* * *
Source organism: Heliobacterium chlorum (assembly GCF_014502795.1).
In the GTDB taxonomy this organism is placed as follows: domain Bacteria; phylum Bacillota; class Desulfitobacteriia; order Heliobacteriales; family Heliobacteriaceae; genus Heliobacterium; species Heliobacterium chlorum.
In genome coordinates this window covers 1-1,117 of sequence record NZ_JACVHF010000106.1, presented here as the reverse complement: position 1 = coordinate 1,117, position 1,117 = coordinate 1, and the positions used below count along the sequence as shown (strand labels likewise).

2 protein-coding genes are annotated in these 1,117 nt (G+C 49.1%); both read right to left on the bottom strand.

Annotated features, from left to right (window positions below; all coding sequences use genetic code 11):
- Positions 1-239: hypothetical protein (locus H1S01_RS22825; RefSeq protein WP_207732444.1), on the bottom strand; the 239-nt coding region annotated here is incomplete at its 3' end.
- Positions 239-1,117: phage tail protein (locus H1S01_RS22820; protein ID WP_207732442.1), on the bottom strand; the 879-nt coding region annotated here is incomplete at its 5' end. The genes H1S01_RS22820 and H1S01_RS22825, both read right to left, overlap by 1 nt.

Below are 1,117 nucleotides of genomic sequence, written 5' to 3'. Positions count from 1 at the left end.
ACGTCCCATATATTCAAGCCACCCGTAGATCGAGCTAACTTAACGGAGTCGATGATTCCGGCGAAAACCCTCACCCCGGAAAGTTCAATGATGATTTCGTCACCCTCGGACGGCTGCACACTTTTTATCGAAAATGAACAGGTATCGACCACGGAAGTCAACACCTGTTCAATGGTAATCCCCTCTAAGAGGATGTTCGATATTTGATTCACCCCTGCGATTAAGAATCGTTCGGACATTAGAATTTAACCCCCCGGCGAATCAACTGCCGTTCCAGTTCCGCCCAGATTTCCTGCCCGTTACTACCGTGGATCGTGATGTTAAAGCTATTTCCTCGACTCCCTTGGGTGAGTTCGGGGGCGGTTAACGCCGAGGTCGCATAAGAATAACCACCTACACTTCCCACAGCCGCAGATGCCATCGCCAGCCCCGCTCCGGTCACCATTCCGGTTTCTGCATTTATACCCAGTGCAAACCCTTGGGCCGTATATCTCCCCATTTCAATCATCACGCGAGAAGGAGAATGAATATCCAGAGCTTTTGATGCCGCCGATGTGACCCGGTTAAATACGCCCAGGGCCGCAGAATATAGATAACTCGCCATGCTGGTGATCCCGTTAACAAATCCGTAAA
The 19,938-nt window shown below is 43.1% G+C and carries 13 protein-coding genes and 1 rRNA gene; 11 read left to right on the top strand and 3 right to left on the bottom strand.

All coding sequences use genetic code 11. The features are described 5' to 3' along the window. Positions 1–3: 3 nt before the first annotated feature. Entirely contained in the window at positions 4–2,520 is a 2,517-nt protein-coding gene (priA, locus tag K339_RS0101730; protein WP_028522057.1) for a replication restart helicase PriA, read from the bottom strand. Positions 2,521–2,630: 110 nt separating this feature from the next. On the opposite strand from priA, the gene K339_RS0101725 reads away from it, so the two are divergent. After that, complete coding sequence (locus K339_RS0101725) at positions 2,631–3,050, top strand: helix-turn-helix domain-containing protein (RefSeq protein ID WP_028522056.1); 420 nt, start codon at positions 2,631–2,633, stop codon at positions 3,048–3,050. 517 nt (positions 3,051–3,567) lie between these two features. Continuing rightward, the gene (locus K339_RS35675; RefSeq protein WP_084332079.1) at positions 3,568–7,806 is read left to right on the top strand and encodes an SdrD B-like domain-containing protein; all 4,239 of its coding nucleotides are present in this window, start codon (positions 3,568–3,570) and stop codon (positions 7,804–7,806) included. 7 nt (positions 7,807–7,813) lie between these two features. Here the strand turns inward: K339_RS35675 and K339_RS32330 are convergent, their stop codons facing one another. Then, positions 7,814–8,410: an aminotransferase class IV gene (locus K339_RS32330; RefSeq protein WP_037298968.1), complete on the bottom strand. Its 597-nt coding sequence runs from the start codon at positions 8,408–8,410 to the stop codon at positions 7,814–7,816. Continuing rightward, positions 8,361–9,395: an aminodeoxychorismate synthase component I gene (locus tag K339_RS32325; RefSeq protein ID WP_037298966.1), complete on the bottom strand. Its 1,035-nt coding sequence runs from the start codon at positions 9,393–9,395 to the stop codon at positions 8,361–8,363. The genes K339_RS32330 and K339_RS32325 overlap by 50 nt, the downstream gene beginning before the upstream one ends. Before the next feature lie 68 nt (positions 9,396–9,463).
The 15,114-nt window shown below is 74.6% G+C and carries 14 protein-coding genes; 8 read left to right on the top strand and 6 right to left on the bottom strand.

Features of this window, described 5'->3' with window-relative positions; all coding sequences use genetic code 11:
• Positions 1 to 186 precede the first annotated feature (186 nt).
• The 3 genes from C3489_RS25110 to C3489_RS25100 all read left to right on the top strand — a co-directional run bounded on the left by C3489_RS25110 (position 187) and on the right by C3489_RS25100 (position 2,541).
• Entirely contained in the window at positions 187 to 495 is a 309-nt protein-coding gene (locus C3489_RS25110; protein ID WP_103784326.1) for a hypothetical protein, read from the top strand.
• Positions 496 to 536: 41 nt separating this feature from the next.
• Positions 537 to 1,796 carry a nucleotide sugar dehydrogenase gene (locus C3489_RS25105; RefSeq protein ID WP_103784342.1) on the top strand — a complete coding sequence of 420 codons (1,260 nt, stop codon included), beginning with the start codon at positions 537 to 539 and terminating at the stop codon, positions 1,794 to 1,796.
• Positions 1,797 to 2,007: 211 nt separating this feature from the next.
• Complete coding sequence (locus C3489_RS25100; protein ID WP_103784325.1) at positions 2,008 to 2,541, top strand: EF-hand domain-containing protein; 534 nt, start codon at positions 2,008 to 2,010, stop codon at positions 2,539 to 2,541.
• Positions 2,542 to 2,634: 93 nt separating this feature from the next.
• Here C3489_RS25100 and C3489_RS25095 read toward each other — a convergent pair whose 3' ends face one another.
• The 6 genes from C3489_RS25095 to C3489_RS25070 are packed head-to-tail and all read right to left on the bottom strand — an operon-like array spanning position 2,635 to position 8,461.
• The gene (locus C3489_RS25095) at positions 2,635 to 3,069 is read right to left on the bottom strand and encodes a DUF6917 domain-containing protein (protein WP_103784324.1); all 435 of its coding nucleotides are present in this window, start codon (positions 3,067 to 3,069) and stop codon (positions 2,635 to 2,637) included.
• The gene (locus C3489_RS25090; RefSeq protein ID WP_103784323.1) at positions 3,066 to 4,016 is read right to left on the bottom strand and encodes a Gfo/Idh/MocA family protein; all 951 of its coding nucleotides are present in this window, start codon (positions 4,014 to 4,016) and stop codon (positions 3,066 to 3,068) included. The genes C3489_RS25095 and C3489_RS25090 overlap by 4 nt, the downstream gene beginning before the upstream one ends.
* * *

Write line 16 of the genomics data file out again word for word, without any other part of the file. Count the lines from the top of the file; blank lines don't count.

• Entirely contained in the window at positions 187 to 495 is a 309-nt protein-coding gene (locus C3489_RS25110; protein ID WP_103784326.1) for a hypothetical protein, read from the top strand.